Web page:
Notating and Naming Pitches
Different pitches are indicated in musical notation by moving notes up and down on the staff (five horizontal lines). The higher the note, the higher it is placed on the staff.
When an instrument can play a very wide range of pitches (like a piano), it requires two staves, or a grand staff. At the far left of the two staves are two different clefs - on top is a treble clef, and on the bottom is a bass clef. Clefs tell us the range of pitches that can be represented on the staff lines. A treble clef is used for high pitches and a bass clef is used for low pitches.
two octaves of the C major scale on the grand staff
Middle C falls between the treble and bass clefs. It can be notated above the bass clef or below the treble clef on its own little line, a ledger line. Ledger lines can be used for pitches that fall above or below the staff, but notes on ledger lines can be more difficult to read than notes within the staff, so it is best to use the clef that allows the majority of pitches to be notated within the staff.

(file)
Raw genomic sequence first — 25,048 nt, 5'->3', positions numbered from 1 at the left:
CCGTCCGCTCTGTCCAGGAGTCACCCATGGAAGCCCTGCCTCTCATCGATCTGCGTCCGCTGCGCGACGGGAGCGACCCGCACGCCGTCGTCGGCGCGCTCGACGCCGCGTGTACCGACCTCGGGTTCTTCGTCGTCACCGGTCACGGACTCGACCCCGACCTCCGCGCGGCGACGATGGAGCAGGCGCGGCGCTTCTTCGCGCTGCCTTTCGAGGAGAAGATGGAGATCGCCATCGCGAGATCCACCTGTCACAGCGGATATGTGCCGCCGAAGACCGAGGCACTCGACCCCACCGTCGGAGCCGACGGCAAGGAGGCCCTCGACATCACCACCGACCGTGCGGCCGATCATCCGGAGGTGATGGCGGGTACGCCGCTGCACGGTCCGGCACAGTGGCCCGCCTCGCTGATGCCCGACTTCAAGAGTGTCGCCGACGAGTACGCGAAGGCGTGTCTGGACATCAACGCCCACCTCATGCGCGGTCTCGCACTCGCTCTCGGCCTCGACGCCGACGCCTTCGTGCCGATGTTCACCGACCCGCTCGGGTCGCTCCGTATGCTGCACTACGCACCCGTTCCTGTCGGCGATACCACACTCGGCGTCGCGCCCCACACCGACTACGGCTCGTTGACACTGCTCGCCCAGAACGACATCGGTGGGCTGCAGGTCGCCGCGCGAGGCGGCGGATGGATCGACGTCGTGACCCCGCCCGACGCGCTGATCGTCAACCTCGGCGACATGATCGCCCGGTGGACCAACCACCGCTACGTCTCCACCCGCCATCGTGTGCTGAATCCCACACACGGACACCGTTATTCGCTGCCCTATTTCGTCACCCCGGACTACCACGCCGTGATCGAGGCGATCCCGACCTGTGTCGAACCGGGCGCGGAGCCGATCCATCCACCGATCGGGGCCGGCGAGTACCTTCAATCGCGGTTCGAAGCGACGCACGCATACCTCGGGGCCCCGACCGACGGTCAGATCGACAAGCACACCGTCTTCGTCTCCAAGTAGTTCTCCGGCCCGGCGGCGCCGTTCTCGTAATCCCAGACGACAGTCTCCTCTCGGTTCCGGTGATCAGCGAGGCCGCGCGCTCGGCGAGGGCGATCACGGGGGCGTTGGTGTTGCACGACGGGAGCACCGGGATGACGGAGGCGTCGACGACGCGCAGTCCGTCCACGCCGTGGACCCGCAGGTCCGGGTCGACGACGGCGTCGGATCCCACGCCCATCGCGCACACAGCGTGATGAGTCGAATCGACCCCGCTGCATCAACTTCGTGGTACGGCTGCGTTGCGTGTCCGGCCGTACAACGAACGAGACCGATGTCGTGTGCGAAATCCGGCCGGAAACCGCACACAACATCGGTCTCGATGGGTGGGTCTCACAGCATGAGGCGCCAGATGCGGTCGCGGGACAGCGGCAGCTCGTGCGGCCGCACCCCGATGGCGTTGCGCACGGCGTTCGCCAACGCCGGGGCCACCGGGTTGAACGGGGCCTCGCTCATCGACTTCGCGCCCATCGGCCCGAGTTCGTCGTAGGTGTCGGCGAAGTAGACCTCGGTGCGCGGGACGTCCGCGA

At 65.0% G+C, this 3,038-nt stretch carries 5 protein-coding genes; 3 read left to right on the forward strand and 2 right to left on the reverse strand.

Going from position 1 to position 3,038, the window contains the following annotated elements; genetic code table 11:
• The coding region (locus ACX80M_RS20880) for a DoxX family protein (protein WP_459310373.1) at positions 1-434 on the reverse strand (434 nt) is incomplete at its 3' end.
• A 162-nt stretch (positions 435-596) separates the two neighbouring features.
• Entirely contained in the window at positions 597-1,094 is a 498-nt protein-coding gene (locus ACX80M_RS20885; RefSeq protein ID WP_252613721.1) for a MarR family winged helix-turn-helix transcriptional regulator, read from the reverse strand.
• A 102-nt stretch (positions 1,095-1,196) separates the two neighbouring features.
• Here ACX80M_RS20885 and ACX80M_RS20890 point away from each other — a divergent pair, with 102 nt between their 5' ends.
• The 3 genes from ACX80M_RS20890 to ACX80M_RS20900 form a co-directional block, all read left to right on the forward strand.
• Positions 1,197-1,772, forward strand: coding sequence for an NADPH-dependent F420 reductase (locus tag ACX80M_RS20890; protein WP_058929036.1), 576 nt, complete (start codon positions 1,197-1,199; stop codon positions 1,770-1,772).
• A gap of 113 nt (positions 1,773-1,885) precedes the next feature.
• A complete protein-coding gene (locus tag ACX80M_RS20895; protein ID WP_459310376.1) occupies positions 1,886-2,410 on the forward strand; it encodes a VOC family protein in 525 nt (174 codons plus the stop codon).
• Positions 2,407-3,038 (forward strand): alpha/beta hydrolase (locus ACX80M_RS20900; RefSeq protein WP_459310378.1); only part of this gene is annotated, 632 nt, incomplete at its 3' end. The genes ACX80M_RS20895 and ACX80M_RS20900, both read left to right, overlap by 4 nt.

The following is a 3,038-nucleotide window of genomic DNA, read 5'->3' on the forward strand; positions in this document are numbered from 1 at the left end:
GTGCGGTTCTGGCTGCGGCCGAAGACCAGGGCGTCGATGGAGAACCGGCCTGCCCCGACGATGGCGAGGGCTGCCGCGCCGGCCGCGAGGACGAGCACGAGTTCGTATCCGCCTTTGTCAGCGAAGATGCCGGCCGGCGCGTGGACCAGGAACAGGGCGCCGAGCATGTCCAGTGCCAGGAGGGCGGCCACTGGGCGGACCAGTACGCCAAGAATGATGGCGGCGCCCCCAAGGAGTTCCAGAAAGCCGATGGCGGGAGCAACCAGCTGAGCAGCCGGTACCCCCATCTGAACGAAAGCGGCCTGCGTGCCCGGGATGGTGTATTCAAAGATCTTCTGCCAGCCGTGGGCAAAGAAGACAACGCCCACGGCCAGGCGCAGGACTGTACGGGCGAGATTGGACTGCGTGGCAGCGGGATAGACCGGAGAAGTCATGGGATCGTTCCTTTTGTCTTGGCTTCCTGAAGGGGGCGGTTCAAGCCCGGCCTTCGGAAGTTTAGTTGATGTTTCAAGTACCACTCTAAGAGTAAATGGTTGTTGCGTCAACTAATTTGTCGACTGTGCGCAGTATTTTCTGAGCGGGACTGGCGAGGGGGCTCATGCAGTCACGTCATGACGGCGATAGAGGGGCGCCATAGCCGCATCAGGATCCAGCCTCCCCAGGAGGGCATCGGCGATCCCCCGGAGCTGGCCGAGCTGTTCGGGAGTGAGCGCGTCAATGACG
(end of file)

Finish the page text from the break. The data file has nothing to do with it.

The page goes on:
Middle C is also used as a reference point to compare the highness or lowness of other pitches. Middle C falls in the middle of a piano keyboard, and is towards the bottom range of a high female voice (a soprano), and in the upper range of a low male voice (a bass). See the page on voices for more on voice parts.
For instruments with smaller ranges, a single staff with one clef is sufficient. Lower instruments that tend to play below middle C (like the cello or tuba) will use the bass clef, while higher instruments that usually play above middle C (like the flute or violin) will use the treble clef.